Concrete requires a large amount of water throughout the product life cycle. This study constructs a comprehensive evaluation model of the life cycle water footprint (LCWF) of concrete production. It calculates the LCWF of concrete in Northwest China. The main conclusions are: (1) The vast water consumption of the concrete industry is closely related to VWF, which is the focus of LCWF assessment. The first three significant factors are WF of Coarse aggregate, Meals, and Cement. (2) the overproduction of cement is 15,731 × 104t, which results in the excessive consumption of water resources of 24,035 × 104m3. Excessive water consumption in the domestic cement trade is equivalent to an outflow of water resources. (3) The water stress index (WSI) of Northwest China is 0.67 (in Heavy pressure). The WSI of Qinghai (0.05) and Shaanxi (0.5) are in Mild pressure and Moderate pressure, respectively, while the WSI of Gansu is 0.67 (in Heavy pressure). It is worth noting that the WSI of Ningxia (9.01) and Xinjiang (1.28) are under Extreme pressure. The sustainable development of water resources in Northwest China is under heavy pressure, exacerbated by the growth of the concrete and cement industries.

  • This study constructs a comprehensive evaluation model of the LCWF of concrete production in Northwest China.

  • The first three sensitivity factors are WF of Coarse aggregate, Meals, and Cement.

  • The overproduction of cement is 157.31 million tons, which results in the excessive consumption of water resources of 240.35 million cubic meters.

  • The WSI of Northwest China is 0.67 (in Heavy pressure).

Graphical Abstract

Graphical Abstract
Graphical Abstract

As an essential natural resource on Earth, fresh water accounts for only 2.53% of the total water on Earth (Hotlos, 2008). Bruinsma (2009) predicts that water consumption for energy production will increase by 60% in 2050. The shortage of water resources, like population and environmental issues (Maja & Ayano, 2021), has become a global hot issue. Therefore, the rising water demand generates the need for more effective management of freshwater resources. For example, in arid and water-scarce areas, diversification of water supplies better ensures the stability of the water quality, even in emergencies (Boryczko & Rak, 2020). However, diversification of water supplies faces enormous challenges, such as the overuse of groundwater in arid areas (Luker, 2017) and the general exclusion of promoting the use of reclaimed water (Wu et al., 2020). Allan (1998) first proposed the concept of water footprint (WF) in 1998, and then it expanded to different types of consumed water, which led to the full application of the WF method in water consumption management in various industries worldwide (Gu et al., 2015). WF can be a useful tool to track the use of water in the environment through the product life cycle (Chen et al., 2010).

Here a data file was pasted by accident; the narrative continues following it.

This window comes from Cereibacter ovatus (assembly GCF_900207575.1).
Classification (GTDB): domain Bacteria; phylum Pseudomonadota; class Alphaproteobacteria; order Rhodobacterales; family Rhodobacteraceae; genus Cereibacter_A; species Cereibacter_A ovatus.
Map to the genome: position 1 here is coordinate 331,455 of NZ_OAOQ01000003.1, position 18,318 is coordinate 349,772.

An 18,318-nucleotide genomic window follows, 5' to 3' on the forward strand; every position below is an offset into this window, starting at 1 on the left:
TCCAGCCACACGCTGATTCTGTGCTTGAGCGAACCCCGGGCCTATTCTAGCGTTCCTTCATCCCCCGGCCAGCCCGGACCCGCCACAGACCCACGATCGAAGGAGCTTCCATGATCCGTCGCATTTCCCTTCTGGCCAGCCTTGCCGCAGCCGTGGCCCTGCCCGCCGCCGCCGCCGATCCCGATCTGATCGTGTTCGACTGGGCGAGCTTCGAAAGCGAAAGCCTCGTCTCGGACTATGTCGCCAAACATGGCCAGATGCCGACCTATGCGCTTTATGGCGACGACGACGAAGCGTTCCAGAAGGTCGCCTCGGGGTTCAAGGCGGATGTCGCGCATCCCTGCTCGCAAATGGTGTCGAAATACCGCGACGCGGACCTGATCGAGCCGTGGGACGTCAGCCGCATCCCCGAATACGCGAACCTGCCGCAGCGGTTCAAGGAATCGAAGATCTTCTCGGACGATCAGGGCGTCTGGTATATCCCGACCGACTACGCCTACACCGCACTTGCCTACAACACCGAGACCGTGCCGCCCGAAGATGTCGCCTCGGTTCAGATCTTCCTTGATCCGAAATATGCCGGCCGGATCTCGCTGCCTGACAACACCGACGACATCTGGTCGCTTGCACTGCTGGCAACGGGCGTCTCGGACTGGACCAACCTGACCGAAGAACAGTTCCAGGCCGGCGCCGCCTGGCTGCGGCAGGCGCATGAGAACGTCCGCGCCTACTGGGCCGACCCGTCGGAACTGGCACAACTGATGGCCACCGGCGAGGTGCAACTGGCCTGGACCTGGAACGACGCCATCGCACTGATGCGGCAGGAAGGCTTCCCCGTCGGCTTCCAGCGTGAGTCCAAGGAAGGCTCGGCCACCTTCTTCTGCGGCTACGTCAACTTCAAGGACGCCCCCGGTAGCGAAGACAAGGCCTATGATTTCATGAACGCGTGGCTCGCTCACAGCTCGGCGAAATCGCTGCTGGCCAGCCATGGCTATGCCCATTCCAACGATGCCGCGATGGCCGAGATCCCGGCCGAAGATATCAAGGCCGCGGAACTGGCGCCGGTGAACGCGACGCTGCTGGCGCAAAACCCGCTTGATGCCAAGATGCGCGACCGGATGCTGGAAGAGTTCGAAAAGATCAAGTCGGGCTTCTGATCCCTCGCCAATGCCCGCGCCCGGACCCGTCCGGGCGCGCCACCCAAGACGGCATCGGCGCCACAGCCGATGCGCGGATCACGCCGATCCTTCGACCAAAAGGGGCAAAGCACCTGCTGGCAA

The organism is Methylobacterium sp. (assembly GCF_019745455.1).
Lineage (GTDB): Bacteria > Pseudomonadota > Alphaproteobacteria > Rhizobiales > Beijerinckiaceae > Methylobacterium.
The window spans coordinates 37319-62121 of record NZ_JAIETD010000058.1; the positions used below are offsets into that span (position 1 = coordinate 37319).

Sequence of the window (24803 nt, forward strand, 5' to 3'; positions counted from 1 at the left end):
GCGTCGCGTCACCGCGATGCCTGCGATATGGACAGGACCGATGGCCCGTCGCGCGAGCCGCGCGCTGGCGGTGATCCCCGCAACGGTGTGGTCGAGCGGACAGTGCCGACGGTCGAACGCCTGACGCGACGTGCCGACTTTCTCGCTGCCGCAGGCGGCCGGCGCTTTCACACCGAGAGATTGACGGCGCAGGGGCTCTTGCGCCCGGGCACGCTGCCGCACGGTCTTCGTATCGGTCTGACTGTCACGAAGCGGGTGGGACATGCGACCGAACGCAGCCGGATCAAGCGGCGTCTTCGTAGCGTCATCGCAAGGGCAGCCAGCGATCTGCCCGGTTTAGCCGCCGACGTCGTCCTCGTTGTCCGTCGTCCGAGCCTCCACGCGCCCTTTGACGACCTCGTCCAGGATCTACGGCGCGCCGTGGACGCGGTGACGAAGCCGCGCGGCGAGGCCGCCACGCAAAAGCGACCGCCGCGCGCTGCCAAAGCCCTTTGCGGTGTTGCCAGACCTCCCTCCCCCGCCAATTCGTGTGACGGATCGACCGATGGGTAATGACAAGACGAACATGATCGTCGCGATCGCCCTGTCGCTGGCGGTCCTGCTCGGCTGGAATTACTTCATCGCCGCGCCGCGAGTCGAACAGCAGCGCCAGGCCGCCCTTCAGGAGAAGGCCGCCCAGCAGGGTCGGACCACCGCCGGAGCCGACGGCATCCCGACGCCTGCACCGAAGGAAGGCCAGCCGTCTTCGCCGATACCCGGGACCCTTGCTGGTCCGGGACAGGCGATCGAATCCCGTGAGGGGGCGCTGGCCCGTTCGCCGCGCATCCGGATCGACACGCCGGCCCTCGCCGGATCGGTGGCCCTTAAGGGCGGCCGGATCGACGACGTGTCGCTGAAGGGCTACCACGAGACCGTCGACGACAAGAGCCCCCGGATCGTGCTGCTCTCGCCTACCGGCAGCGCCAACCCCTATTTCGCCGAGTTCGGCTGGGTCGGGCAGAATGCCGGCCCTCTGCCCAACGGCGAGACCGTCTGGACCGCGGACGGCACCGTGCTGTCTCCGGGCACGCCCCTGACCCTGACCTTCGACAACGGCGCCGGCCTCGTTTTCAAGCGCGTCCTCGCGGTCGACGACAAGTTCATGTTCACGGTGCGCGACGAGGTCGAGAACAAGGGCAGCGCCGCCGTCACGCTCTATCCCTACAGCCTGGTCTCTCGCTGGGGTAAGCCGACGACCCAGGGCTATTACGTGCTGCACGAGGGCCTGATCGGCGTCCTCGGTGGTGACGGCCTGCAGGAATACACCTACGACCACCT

Concrete is one of the most common building materials, playing a core role in the construction industry (Kuzman et al., 2018). The whole life cycle of concrete production requires a massive volume of water. To reduce the impact of the concrete production on the environment, it is necessary to quantify its measurement in order to improve the water management levels of the concrete industry. Although WF has been used in many industries, such as crop and food production (Deng et al., 2018; Rossi et al., 2019; Karandish et al., 2021), meat (Naoum et al., 2018), and virtual water flows in global food trade (Vos et al., 2019), the application of WF in the concrete industry is still less. The researchers measured the direct water consumption in the concrete industry. Chen et al. (2010) examined the direct water intensity of cement production in France and estimated its value at 0.2 m3/ton. Study shows that the direct water intensity of cement production is 0.185–0.808 m3/ton (Elmer, 2015). Although direct water consumption measurement provides useful water management data in the concrete industry, it cannot reflect the concrete production's virtual water information. In the concrete industry, Netz & Sundin (2015) put forward the evaluation method of concrete WF in 2015. Mack et al. (2016) proposed a simplified method for measuring WF of concrete in 2016. Bardhan (2011) calculated the consumption of water resources in Indian construction. Hosseinian & Nezamoleslami (2018) calculated that the WF of concrete production in Iran is 2.321 m3/ton. Using the 2015 global concrete production data, Vergara & John (2019) estimated that the global concrete water consumption is about 180 × 108m3 (63.2–304.3 × 108m3), and the WF is about 0.547–2.634 m3/ton. These studies further deepen the application of WF in concrete water management, but the research on the WF of concrete production is still insufficient (Mack et al., 2016). Concrete production causes severe environmental problems due to the large amount of water consumed and wastewater produced. Unfortunately, the limited data on water consumption in the concrete industry makes it difficult for the government and relevant organizations to find the strategies and technologies needed to reduce water consumption. Therefore, it is necessary to continue to study and measure the LCWF of concrete production to inform the formulation of regional development policies.